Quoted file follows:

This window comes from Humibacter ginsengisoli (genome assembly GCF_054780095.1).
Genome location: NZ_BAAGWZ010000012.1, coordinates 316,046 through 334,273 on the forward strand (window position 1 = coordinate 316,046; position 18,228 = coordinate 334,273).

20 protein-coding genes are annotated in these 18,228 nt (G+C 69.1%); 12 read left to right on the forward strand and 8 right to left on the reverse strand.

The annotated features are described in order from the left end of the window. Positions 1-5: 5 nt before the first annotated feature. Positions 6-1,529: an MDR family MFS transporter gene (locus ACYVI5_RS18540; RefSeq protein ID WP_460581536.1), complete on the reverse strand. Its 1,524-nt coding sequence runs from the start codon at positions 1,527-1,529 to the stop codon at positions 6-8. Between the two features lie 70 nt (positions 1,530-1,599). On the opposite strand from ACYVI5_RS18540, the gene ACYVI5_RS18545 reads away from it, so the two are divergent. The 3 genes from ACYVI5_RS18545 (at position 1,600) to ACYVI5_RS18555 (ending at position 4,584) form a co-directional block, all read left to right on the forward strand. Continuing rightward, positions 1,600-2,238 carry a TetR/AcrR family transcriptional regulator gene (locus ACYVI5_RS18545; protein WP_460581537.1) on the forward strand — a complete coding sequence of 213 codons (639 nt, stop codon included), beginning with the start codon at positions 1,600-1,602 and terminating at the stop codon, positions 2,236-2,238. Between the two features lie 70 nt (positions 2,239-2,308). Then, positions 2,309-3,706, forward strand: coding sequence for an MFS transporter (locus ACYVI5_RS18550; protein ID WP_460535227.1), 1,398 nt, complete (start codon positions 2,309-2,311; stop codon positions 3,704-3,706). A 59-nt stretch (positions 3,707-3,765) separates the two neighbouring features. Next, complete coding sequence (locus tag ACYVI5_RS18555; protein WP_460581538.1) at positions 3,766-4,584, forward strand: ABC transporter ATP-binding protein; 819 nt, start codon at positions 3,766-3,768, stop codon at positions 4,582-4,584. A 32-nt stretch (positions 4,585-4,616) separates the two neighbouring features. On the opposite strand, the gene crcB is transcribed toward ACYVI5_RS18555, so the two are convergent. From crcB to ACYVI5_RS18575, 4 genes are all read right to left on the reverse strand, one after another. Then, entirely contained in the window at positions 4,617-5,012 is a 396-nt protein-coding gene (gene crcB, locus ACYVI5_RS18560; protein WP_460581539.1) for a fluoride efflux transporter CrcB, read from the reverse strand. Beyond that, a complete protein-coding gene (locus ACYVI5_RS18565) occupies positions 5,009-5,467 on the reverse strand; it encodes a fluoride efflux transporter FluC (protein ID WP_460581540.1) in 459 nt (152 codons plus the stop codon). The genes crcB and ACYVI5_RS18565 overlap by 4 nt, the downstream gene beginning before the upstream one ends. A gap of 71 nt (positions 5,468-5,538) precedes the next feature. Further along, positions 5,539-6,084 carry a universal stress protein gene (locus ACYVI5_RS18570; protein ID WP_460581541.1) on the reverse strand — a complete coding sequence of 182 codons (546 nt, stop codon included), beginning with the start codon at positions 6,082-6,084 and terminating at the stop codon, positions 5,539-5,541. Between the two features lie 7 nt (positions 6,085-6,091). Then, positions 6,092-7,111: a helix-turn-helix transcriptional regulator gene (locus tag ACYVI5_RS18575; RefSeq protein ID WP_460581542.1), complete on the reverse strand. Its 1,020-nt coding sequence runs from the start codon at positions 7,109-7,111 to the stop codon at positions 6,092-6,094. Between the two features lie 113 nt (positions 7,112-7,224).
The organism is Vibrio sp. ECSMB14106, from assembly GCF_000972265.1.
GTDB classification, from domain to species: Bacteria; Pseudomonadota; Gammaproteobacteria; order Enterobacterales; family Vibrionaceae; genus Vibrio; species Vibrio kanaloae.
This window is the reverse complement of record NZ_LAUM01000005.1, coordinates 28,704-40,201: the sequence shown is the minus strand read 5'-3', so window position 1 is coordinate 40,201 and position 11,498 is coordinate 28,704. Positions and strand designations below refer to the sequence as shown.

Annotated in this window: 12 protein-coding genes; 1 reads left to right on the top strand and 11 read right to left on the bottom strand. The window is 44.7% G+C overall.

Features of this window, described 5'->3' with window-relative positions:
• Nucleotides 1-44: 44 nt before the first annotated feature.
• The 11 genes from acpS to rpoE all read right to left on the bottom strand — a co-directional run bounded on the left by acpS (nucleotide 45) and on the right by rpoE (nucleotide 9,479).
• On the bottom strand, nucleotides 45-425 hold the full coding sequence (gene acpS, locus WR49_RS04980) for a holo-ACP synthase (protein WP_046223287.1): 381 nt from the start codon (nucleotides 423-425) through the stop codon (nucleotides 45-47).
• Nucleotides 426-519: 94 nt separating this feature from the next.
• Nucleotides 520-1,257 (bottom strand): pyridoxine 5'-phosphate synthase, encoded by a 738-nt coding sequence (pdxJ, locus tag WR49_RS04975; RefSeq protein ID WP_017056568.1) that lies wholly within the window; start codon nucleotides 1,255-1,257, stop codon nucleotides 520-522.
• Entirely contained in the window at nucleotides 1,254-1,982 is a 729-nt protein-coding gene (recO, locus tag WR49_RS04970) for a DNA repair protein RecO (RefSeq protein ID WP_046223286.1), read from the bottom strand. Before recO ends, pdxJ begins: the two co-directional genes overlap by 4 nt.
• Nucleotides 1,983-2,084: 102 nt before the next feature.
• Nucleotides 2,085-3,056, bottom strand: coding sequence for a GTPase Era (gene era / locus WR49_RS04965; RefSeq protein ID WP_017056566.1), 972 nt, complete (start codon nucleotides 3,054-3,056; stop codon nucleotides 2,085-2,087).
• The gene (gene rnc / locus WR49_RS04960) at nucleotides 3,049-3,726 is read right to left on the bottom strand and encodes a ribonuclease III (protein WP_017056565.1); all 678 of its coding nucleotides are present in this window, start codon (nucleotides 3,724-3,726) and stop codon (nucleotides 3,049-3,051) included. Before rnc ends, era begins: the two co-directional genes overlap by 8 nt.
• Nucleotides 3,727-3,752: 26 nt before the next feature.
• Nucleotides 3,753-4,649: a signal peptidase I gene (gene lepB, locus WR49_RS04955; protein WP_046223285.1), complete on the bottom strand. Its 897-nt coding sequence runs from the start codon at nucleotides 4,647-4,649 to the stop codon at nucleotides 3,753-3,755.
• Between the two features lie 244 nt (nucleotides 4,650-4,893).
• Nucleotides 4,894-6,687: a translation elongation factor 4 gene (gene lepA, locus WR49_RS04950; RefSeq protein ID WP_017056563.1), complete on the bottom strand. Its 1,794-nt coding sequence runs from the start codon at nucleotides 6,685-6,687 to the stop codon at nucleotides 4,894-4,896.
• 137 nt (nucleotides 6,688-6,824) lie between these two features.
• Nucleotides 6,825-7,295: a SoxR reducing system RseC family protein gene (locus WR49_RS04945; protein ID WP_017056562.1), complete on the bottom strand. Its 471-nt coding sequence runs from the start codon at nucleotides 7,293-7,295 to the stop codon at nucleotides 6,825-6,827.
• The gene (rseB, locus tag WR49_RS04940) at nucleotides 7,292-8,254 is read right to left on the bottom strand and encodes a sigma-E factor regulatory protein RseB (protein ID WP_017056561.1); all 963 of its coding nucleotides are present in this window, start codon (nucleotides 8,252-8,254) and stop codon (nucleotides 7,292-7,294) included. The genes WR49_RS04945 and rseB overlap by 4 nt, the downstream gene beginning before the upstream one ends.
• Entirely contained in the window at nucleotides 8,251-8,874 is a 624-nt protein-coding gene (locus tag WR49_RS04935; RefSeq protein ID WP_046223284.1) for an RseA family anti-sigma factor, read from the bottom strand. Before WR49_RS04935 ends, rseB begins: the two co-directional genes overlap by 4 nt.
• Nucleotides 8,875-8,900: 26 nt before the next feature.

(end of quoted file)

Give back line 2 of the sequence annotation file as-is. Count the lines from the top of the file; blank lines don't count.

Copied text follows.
Genome location: NZ_BAAGWZ010000012.1, coordinates 316,046 through 334,273 on the forward strand (window position 1 = coordinate 316,046; position 18,228 = coordinate 334,273).